A new survey from Edison Research and NPR finds that owners of smart speakers are using the devices for a significant amount of audio listening.
For the 2018 Smart Audio Report, Edison conducted an online survey of 909 Americans over 18 who own smart speakers. The research looked at how habits differed among “early adopters” — users who have owned a smart speaker for more than a year — and “early mainstream” users — those who had bought a device within the last year.
The survey found that owning a smart speaker leads to more listening to audio. Among early mainstream users, 70 percent said they have listened to audio content more often since purchasing a smart speaker, compared to 63 percent of early adopters.
Edison also found that respondents who have had smart speakers for at least a year said the devices were their preferred way to consume audio over platforms such as radio and smartphones. Smart-speaker listening is also cutting into consumption of other media, with radio losing the most time among smart-speaker users.
A large majority in both groups said they had listened to news on their smart speakers at least once. Thirty-seven percent of respondents who had listened to news in the week before taking the survey said they had listened to at least two hours of news.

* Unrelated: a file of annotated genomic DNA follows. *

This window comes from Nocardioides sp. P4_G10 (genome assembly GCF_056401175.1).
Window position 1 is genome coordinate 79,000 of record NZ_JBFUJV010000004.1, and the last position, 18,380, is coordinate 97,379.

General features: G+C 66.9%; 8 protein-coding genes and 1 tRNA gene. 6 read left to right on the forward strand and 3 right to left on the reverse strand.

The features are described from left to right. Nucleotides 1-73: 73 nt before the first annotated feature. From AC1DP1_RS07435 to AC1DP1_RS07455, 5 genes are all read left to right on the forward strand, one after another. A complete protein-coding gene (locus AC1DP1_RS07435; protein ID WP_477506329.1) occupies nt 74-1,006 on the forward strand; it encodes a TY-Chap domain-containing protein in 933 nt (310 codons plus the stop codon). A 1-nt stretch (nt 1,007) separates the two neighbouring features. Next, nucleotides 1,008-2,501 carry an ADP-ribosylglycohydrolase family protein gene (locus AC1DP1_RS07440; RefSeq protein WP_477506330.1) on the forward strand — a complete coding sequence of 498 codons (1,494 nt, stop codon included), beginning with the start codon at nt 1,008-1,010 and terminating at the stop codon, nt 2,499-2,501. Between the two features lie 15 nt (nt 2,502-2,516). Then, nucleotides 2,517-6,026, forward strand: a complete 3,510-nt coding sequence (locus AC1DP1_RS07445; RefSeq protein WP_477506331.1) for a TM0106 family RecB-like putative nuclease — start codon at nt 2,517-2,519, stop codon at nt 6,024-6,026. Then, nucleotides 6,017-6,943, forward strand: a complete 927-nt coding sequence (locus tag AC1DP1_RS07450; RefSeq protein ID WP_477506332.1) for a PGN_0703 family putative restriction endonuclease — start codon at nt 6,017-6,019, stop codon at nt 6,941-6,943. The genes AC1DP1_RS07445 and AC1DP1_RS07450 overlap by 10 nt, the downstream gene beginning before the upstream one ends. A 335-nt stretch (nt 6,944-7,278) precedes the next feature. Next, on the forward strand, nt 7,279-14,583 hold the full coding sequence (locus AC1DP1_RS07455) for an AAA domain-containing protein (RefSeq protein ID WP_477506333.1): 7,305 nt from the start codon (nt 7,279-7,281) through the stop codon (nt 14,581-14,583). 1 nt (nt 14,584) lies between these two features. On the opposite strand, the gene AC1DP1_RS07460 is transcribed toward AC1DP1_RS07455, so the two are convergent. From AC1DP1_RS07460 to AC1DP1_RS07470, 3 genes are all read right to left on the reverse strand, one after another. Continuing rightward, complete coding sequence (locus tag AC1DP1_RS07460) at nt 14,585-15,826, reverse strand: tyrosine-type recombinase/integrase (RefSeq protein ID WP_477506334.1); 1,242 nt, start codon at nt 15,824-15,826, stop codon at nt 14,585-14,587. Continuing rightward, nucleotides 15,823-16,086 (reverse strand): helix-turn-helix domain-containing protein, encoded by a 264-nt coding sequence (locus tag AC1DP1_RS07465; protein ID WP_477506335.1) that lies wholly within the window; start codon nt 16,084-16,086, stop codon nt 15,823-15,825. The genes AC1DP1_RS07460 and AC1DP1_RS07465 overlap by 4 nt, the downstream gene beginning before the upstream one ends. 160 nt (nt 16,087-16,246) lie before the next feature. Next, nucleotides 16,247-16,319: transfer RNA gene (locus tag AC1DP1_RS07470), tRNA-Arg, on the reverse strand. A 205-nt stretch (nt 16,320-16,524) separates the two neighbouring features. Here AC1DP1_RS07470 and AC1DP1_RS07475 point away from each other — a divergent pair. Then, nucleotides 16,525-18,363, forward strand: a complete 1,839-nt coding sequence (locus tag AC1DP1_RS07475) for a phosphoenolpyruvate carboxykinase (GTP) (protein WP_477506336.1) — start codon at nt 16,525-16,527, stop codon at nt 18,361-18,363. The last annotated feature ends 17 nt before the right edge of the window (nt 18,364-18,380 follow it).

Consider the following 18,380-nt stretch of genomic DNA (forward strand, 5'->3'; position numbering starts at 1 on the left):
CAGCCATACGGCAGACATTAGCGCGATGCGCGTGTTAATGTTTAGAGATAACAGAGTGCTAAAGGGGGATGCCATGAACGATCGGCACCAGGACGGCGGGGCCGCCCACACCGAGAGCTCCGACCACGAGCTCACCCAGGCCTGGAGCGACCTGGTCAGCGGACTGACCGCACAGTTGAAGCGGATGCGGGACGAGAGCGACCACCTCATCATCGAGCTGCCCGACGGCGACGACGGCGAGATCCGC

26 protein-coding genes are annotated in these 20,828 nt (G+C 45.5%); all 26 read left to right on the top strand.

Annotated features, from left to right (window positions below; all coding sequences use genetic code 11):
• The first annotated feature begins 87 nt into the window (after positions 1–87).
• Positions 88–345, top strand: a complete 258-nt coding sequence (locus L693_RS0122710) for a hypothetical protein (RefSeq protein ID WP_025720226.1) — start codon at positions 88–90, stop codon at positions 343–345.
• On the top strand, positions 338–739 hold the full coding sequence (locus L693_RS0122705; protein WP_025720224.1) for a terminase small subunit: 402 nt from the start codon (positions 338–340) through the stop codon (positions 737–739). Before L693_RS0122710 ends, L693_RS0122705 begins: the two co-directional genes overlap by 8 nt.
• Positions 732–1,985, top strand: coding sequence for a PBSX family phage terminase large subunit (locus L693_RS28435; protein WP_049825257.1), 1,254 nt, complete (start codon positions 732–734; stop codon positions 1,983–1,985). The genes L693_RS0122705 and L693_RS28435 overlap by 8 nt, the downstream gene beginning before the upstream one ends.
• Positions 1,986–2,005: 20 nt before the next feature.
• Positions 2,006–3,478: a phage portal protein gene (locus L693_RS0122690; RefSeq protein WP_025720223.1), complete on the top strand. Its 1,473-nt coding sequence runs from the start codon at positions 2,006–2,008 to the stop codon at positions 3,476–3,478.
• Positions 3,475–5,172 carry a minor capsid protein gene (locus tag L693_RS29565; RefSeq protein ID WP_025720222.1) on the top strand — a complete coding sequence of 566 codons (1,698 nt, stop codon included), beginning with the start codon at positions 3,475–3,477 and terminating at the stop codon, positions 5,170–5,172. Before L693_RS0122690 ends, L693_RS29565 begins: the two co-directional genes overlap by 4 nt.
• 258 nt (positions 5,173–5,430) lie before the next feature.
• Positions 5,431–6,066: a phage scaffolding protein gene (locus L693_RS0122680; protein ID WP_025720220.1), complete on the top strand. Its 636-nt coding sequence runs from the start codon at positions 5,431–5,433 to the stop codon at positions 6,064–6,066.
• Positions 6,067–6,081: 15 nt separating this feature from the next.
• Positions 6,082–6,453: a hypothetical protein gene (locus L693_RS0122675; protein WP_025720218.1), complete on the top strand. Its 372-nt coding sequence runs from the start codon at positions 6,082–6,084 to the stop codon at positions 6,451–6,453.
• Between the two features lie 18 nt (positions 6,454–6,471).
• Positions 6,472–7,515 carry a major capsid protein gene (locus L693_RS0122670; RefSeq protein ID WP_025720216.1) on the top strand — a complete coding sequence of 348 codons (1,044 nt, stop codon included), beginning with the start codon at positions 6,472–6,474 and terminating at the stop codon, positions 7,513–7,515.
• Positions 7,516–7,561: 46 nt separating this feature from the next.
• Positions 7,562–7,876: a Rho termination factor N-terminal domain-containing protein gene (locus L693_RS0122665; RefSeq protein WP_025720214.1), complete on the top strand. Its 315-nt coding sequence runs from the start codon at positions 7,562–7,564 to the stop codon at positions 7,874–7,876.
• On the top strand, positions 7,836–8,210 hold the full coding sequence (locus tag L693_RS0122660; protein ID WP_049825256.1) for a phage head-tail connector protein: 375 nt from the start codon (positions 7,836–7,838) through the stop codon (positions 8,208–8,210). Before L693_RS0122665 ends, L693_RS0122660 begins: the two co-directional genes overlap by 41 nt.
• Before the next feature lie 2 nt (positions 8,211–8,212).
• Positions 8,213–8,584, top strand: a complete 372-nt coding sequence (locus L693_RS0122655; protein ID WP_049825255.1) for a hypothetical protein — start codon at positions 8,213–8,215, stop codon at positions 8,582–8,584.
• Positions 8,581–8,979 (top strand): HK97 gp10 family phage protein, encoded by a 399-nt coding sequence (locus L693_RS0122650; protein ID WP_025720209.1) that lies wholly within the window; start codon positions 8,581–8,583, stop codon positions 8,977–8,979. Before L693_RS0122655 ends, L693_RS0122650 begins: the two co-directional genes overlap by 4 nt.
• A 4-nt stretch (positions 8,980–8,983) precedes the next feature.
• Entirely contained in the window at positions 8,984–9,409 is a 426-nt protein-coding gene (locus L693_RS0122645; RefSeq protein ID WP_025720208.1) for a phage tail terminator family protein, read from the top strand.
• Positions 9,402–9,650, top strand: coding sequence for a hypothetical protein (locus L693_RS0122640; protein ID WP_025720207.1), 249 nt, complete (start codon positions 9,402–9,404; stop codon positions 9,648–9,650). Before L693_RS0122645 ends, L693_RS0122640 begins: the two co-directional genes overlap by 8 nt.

“News turns out to be a very important driver of audio on smart speakers,” said Tom Webster, SVP of Edison Research, during a webinar Wednesday about survey results.
Listening to music is the most popular use of the devices among all users surveyed, based on use of the devices in the week prior to answering the survey
Listening to a podcast was one of the least common uses of the smart speakers over the previous week. Only 20 percent of early adopters and 28 percent of early mainstream users said they had listened to a podcast on the device during that time.
As smart speakers become more and more popular, the voice-assistance technology powering them could be “increasingly just how we get media,” Webster said. Forty-four percent of early adopters and 56 percent of early mainstream users said they had used voice assistance on their smartphones more after buying a smart speaker. Voice assistance on smartphones is “a much larger potential channel,” Webster said.
Smart speakers have become “kind of a Trojan horse to train people to talk to their computers,” Webster said. “Soon we’ll be talking to them in our car, soon we’ll be talking to appliances. Maybe they’ll talk back to us.”
Public radio stations and networks have been adding branded skills and features to smart speakers and experimenting with fundraising. Listening to NPR member stations’ live streams on Amazon Echo devices more than quadrupled from November 2017 to March 2018, according to NPR.